In line with the self-medication hypothesis, emotional disorders robustly predicted the onset of SUDs, whereas SUDs predicted the onset of emotional disorders in only one case. This is the first prospective study to our knowledge examining the role of both ADs and UMDs in the subsequent onset of SUDs. Emotional disorders predicted the onset of alcohol use disorders but not other SUDs. The heterogeneous group of drugs represented in non-alcohol SUDs may have obscured effects that would be observed for certain drugs but not others. As expected in a non-clinical adolescent sample, there were too few onsets of non-alcohol SUDs other than cannabis use disorder to examine whether emotional disorders predicted non-alcohol SUDs for specific drugs.
In contrast, the presence of SUDs generally did not confer risk for emotional disorders. Thus, these findings show stronger support for the self-medication hypothesis than the substance-induced enhancement theory. This finding conflicts with some previous research in MDD/SUD comorbidity (e.g., Fergusson et al., 2009
). There may be something unique about those who develop SUDs by late adolescence, as this is earlier than the typical age of onset for SUDs. Findings may have differed with an older sample.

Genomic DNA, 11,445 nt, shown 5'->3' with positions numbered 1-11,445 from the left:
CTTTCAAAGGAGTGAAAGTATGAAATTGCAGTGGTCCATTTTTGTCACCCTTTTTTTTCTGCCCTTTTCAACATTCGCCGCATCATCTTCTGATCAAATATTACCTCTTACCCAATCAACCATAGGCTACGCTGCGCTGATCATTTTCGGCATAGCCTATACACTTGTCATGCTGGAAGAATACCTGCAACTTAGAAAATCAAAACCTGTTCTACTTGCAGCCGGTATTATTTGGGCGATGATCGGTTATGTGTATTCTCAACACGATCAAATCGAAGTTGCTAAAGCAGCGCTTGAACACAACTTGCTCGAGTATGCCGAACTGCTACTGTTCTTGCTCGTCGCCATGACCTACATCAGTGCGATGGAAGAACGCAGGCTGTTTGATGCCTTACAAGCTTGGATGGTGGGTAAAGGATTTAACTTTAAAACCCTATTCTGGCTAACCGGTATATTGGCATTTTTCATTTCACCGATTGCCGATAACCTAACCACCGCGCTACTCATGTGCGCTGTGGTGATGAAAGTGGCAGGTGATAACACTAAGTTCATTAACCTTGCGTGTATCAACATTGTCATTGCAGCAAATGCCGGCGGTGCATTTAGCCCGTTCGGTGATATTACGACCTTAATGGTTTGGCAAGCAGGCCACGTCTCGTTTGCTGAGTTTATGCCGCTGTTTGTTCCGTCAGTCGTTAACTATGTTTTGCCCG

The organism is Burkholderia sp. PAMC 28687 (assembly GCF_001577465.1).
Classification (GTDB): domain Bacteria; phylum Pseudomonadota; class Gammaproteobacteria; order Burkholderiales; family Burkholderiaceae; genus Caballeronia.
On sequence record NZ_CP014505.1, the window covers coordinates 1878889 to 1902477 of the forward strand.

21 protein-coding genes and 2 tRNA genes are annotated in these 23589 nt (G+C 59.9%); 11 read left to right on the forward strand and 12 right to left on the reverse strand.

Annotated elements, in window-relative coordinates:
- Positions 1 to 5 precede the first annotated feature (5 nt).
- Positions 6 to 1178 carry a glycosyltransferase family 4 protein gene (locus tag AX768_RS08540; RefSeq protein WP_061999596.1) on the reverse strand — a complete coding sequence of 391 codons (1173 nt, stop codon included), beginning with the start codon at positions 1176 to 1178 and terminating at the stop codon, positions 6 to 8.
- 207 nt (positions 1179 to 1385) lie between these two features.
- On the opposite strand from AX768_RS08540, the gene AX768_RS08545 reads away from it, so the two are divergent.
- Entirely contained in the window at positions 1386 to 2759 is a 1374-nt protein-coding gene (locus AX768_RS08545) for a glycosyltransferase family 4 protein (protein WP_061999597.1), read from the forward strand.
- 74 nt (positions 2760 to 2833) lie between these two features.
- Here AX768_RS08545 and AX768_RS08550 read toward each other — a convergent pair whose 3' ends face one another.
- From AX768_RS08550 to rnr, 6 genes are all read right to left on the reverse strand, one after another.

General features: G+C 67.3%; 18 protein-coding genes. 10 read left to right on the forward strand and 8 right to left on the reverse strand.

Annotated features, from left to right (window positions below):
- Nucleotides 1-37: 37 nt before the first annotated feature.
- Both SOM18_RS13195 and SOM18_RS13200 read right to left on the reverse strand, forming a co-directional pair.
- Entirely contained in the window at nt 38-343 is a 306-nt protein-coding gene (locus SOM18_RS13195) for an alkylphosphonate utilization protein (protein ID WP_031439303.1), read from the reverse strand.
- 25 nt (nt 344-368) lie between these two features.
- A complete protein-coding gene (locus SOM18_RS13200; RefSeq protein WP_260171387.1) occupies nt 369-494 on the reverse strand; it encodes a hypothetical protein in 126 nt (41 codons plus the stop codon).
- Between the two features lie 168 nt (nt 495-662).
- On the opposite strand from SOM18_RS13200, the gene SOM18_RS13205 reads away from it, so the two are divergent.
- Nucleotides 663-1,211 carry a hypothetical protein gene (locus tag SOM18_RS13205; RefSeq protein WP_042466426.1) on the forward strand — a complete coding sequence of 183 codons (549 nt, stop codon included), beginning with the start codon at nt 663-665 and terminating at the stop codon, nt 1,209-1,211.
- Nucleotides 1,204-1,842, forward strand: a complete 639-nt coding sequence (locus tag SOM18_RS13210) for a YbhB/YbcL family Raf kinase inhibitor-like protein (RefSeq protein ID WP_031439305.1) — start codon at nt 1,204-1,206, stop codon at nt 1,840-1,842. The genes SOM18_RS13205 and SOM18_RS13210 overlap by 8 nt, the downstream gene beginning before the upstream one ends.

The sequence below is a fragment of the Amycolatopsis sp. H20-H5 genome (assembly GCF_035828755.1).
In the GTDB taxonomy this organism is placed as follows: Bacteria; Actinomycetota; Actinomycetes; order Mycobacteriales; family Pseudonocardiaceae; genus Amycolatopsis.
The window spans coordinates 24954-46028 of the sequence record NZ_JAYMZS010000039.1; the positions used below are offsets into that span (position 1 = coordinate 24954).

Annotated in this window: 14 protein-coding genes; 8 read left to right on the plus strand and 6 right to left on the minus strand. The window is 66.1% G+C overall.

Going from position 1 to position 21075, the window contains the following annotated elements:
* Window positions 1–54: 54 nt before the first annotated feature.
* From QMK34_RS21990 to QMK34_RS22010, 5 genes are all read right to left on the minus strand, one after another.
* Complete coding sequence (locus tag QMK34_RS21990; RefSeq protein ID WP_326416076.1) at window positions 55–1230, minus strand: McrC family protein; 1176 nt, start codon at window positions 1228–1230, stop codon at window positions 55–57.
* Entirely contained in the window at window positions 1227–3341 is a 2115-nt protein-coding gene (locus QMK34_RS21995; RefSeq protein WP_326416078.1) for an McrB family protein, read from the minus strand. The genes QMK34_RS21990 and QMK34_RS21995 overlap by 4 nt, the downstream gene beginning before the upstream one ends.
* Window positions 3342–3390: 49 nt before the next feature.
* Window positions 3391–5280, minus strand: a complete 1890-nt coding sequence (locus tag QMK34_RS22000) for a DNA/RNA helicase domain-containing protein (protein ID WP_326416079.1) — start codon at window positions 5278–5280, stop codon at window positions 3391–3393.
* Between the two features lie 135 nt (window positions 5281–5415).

In contrast to other studies (e.g., Falk et al., 2008
), SUDs did not predict the onset of panic disorder, even though cannabis use disorders, which have previously been shown to be associated with panic disorder onset (Kushner et al., 1990
), were well-represented in this sample. However, other drugs (e.g., stimulants) that may confer risk for panic disorder were not well-represented in this sample. Also, the low incidence of panic disorder over the follow-up period may have resulted in insufficient power to detect this effect. Future research should use longer follow-up periods to assess individuals into the mid-20s when panic disorder is more likely to onset (Kessler, Berglund et al., 2005
Additionally, PTSD was associated with increased risk of SUDs. Research investigating the directionality of PTSD-SUDs comorbidity has been mixed. Our finding adds to the literature demonstrating that PTSD precedes SUDs (Cottler et al., 1992
; Breslau et al., 2003
) and suggests that those with PTSD may misuse substances to reduce symptoms, but does not support the idea that those with SUDs are at greater risk for PTSD (see Chilcoat & Breslau, 1998
). Future research should explore this comorbidity longitudinally with older samples to evaluate whether age of onset of the first disorder (i.e., either SUD or PTSD) moderates this relation.
In addition, social anxiety disorder was associated with increased risk of AUDs, but AUDs did not predict social anxiety disorder, thus providing support for a unidirectional association. The social anxiety and alcohol association is well-documented in the literature on anxiety disorder/SUD comorbidity (e.g., Buckner et al., 2008
; Kushner et al., 1990
; Conger, 1956